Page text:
This Saturday brings my nerdy and foodie sides together. March 14th is Pie Day. This year is the ultimate π Day since, at 9:26 and 53 seconds, it will be 3.141592653 (OK, I’m proud to be a nerd) Although I’m more of a cake person, this is not the weekend for that! Although my brother will say his favorite pie is Boston Cream Pie as a way to still have cake.
My favorite pie is strawberry rhubarb reminding me of summers in my Grandmother’s Vermont kitchen. With spring around the corner and the DC snow beginning to melt, I have dreams of banana cream and lemon meringue, French silk and coconut custard. But, for pie day I want to focus on something more decadent and over the top.
I am not sure where this recipe originated, and I have seen it on multiple blogs. I believe it started with Rebecca Rather, a Texas pastry chef known as the Pastry Queen. Generally, I’m not a huge fan of apple pie. I like it, but generally think there is something more exciting to have. This is not your standard apple pie, though. This pie is not for the faint of heart. It is loaded with butter and Southern Comfort. It is heaped with apples that bubble through the crunchy topping. This is for holidays and celebrations. This is when you want to wow your friends and family.
This pie has a lot of step and ingredients. It is not something you can toss easily together but is well worth the time and effort. This is the ultimate pie!
Southern Comfort Caramel Apple Pie
Basic Pie Crust
2 c. all-purpose flour
½ tsp. salt
2 Tbsp sugar
⅔ c. chilled, unsalted butter, cut into small pieces
4 to 5 Tbsp ice water (I use Apple Brandy)
½ c. pecans
⅓ c. sugar
3Tbsp packed dark brown sugar
½ tsp. cinnamon
¼ tsp. salt
⅓ c. all-purpose flour
⅓ c. chilled, unsalted butter, cut into small pieces
5-6 medium apples
½ c. unsalted butter
3 Tbsp cinnamon
1 c. sugar
¾ c. Southern Comfort liqueur
½ c. heavy cream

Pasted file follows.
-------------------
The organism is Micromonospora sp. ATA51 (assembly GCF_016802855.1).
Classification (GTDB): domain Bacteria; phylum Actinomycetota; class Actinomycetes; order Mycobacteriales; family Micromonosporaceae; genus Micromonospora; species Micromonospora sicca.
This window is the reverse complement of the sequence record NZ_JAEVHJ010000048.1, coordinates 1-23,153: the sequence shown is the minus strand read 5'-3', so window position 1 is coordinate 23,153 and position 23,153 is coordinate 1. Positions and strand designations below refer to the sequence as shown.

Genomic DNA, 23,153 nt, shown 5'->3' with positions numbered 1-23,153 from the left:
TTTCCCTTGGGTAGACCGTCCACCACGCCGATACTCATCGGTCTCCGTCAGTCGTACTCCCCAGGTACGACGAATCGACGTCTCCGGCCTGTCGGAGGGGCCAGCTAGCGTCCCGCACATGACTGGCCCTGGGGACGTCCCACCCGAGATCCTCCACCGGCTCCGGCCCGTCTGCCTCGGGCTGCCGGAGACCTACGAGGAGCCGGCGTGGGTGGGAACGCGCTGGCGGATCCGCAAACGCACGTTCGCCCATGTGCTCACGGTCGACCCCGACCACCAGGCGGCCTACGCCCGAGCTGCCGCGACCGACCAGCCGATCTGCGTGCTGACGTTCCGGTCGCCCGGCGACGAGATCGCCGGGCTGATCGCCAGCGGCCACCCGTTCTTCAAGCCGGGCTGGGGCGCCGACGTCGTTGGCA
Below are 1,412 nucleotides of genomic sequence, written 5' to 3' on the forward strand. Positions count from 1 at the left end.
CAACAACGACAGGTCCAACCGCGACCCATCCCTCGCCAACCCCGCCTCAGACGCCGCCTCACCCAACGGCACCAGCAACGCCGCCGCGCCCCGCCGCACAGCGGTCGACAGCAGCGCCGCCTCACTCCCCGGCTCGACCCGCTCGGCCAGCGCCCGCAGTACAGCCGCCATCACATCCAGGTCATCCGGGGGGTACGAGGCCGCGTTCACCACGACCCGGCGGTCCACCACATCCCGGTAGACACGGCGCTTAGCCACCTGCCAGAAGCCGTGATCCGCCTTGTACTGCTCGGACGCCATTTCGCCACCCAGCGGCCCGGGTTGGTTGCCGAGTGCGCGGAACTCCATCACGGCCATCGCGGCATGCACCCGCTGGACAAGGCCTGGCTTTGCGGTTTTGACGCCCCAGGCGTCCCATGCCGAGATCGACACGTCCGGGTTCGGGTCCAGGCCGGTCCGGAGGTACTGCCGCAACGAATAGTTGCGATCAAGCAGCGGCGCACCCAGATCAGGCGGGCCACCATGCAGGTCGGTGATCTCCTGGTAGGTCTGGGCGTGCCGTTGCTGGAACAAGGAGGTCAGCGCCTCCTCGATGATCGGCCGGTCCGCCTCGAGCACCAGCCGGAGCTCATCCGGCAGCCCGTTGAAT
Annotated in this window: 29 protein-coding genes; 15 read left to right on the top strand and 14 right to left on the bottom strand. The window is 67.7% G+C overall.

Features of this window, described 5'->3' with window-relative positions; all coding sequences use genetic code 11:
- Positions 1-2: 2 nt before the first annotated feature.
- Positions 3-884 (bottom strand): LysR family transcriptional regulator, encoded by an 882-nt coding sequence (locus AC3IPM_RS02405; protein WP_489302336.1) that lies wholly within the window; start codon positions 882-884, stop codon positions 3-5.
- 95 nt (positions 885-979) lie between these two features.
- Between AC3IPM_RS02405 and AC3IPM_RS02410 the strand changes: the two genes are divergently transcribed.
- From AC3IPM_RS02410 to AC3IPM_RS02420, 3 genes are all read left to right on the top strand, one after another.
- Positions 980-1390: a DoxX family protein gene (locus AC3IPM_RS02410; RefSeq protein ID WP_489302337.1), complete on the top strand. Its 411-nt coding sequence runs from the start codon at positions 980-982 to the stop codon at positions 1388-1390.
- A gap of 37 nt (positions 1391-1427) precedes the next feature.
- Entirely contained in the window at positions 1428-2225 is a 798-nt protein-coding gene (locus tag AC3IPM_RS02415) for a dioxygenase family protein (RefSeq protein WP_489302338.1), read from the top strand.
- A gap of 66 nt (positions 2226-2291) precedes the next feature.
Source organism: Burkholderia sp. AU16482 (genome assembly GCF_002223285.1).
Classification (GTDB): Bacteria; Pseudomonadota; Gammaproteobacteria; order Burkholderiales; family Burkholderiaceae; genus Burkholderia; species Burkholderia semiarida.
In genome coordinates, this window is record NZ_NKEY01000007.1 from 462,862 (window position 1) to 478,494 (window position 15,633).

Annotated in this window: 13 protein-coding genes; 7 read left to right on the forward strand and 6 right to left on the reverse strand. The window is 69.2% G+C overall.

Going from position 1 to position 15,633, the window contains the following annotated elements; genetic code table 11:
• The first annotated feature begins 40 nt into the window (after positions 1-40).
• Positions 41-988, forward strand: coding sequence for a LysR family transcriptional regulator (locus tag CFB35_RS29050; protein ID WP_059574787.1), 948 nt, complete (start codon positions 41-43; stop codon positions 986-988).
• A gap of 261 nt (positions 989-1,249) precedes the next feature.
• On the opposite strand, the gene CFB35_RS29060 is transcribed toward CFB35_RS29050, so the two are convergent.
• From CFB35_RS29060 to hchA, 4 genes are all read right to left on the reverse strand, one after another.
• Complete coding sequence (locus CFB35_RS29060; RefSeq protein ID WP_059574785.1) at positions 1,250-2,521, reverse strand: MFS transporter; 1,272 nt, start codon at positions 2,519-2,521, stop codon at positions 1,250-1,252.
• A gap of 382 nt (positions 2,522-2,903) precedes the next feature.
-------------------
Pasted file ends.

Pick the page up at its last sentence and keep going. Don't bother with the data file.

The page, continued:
** I use a blend of apples. I use half Granny Smith and half of another sweet baking apple like Gala or Pink Lady.
** You can substitute whatever pie crust recipe you prefer.
1. Preheat the oven to 350 ° F
2. Crust ~ Mix together flour, salt, and sugar.
3. Add the butter. Using a food processor or pastry cutter, pulse until the mixture looks crumbly.
** I use a mixture of shortening and butter. In this case, I use 8 Tbsp butter and 3 Tbsp shortening.
4. Add the ice water (or other liquid) and mix until dough just begins to form a ball. Add additional liquid, as needed, only 1 Tbsp at a time. Mold into a disk and wrap tightly in plastic wrap. Refrigerate for about an hour.
5. Topping ~ Spread the pecans in a single layer on a baking sheet and toast in the oven for 7 minutes. Coarsely chop
**Toasting the pecans amplifies their flavor. I prefer to do this in a DRY sauté pan – no oil. I just shake the nuts around in the pan over medium heat until they begin to brown and you can smell the nutty aroma. Be careful not to burn.
6. Mix both sugars, cinnamon, salt, and flour. Add butter and pulse until the mixture is crumbly. Stir in the pecans. Refrigerate, covered, until needed.
7. Roll the chilled dough on a lightly floured surface into a ⅛ - inch – thick circle large enough to cover the bottom and sides of a 9 – inch DEEP-DISH pie plate.
8. Transfer the dough to the ungreased pie plate and crimp the outside edges.
9. Filling ~ Increase the oven temperature to 375 ° F. Peel, core, and slice the apples into ¼ - inch – thick slices.
10. Melt the butter in a large skillet over medium-high heat. When butter starts to foam, add the apples and sauté for 5 minutes.
11. In a separate, small bowl, combine the sugar and cinnamon. Sprinkle over the apples. Reduce the heat to medium-low. Simmer the apples for 1 minute more.
12. Using a slotted spoon, remove the apples to a large baking sheet. Leave as much of the liquid in the pan as possible.
**Lay the apples out flat on a sheet pan. If you pile them up or put them in a bowl, they will become soggy and mealy.
13. Pour the Southern Comfort into the butter – sugar mixture in the skillet. Simmer over medium heat for at least 5 minutes until the alcohol burns off
**To determine if the alcohol has burned off, take a deep smell over the skillet. It will burn your nostrils if there is still alcohol.
14. Add the cream and continue cooking about 5-10 minutes until the mixture is thick like pourable caramel. Return the apples to the skillet.
**Take the time to make sure the caramel is really thick. Adding the apples back adds more liquid that will thin it out. If you leave it runny at this point, the finished pie will not set properly and will run when cut.
15. Pour the apple filling into the unbaked pie crust and sprinkle the topping evenly over the apples.
16. Bake ~ 50-60 minutes until the filling is bubbling and the topping is brown. Bake on a baking sheet to catch spill over.
17. Serve warm or room temperature with caramel sauce, ice cream, and/or whipped cream.
I make hand-whipped cream almost every day. I am able to flavor it as I like and have control over the sugar content. This is super easy and adds an amazing aspect to any dessert. If I am making a large amount, I will use my kitchen aid, but I usually use a simple bowl and whisk.
For this pie, I make whipped cream that is slightly sweetened and add a good splash of calvados before whisking.